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Atmospheric statistical downscaling

by ECOLA last modified Oct 13, 2014 11:20 PM

Atmospheric statistical downscaling and impact on oceanic circulation

G. Cambon, K. Goubanova (post-doc), P. Marchesiello, B. Dewitte, S. Illig (LEGOS/IRD)

Long-term simulation of oceanic circulation in Eastern Boundary Upwelling Systems (EBUS) is a challenging issue due to the paucity of wind stress products of a sufficiently high spatial resolution. To circumvent this resolution issue, we need to use atmospheric downscaling techniques, either dynamical or statistical. While dynamical downscaling may be cumbersome due to computational costs associated with the use of high-resolution mesoscale atmospheric models, statistical downscaling offers a cost effective alternative. In the Peru–Chile coastal ocean, Goubanova et al. (2011) showed that statistical downscaling of reanalysis products provide improved coastal winds over extensive time periods. We assess the value of this atmospheric downscaling on the oceanic circulation through twin regional simulations of the Humboldt currents system (Peru and Chile coasts). The twin simulations only differ from wind stress forcing over the 1992-2000 period that encompasses the major 1997/98 El Niño/La Niña events. It is shown that the mean biases of the oceanic circulation can be drastically reduced simply substituting the mean wind field of NCEP reanalysis by a higher resolution mean product (QuikSCAT). The statistical downscaling model further improves the simulations allowing for more realistic intraseasonal and interannual coastal undercurrent variability, which is notoriously strong off Central Peru and Central Chile. Despite some limitations, our results suggest that the statistical approach may be useful to regional oceanic studies of present and future climates.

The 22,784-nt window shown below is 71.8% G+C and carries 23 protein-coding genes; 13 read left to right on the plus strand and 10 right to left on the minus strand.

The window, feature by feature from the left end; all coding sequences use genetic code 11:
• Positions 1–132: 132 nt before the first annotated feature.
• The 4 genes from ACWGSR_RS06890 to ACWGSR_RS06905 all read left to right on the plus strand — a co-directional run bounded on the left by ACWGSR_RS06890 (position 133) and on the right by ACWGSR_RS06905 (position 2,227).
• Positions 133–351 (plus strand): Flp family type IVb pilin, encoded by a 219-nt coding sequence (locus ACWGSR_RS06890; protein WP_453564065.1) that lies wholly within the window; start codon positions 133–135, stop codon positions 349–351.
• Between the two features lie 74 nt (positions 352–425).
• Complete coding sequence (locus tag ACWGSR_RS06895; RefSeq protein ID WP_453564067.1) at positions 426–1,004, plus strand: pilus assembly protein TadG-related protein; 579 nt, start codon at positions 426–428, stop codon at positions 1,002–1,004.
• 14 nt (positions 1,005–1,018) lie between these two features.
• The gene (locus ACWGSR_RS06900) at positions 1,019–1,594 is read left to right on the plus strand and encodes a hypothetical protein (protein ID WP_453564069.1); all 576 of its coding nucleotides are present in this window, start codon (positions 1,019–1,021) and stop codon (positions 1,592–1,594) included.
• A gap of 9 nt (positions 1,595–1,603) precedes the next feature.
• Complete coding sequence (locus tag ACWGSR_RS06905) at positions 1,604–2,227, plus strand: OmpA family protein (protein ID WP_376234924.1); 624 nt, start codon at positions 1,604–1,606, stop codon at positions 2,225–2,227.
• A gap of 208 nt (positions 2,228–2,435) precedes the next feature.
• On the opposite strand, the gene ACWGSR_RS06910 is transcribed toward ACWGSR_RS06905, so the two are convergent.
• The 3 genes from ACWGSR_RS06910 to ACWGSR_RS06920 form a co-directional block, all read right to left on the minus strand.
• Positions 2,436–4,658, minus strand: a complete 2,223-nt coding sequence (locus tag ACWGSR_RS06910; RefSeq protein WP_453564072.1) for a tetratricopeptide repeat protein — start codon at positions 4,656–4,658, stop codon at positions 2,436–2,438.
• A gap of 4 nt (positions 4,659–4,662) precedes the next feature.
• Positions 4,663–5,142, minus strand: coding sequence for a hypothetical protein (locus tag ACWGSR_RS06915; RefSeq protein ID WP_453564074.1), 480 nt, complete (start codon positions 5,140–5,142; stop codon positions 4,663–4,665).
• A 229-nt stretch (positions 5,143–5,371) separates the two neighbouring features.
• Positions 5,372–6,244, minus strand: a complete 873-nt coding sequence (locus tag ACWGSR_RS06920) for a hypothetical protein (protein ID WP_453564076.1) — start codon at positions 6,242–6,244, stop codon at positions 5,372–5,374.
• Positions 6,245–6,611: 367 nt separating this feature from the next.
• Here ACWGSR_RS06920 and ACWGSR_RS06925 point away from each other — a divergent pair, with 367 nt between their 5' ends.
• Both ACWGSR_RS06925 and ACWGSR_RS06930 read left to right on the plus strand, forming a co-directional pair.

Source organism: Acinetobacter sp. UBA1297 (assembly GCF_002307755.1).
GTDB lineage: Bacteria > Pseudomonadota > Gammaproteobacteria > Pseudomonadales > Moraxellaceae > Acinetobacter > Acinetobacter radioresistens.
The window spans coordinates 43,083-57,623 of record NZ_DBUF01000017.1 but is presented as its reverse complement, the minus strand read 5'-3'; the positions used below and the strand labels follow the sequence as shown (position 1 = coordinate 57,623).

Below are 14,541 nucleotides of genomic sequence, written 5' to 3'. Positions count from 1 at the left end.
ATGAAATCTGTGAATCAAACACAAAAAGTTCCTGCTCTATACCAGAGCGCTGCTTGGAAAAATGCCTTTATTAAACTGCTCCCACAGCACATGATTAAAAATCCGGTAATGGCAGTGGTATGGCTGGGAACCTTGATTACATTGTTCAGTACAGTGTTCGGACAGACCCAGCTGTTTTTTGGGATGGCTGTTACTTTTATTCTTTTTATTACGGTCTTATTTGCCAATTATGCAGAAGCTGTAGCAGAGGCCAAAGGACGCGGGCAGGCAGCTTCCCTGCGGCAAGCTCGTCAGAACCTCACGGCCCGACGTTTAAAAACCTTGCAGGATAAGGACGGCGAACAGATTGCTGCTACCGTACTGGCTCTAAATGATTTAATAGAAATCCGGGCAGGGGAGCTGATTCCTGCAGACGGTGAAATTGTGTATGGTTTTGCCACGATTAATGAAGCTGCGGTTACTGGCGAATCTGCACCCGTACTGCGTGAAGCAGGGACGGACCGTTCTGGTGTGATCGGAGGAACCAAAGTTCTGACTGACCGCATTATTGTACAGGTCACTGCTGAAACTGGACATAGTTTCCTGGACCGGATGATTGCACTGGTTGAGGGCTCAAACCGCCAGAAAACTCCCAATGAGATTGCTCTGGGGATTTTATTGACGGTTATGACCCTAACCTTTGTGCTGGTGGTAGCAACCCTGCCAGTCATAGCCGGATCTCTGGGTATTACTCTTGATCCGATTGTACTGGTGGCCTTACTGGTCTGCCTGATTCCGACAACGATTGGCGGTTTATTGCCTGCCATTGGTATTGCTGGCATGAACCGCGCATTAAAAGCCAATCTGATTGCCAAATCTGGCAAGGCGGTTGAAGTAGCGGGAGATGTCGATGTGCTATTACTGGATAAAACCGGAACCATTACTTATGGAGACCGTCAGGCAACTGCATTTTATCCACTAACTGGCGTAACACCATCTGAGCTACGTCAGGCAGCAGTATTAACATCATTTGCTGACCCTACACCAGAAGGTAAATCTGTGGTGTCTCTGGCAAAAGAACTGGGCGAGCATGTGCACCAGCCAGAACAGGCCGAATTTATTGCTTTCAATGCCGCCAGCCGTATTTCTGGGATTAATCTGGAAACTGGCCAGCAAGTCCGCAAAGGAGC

Figure: Vertical sections of meridional current (in cm.s–1) off Central Peru (alongshore-averaged between 7_S and 13_S) during the El Niño peak phases (December 97 to February 98) for the various simulations. Contour interval is 1 cm.s–1. The thick blue line superimposed on the color plot is the 2 cm.s–1 isoline of mean meridional current and indicates the core of the mean PCUC.

Cambon G., K. Goubanova, P. Marchesiello, B. Dewitte, S. Illig and V. Echevin, 2013: Assessing the impact of downscaled winds on a regional ocean model simulation of the Humboldt system, Ocean Modelling, 65, 11-24, doi:10.1016/j.ocemod.2013.01.007

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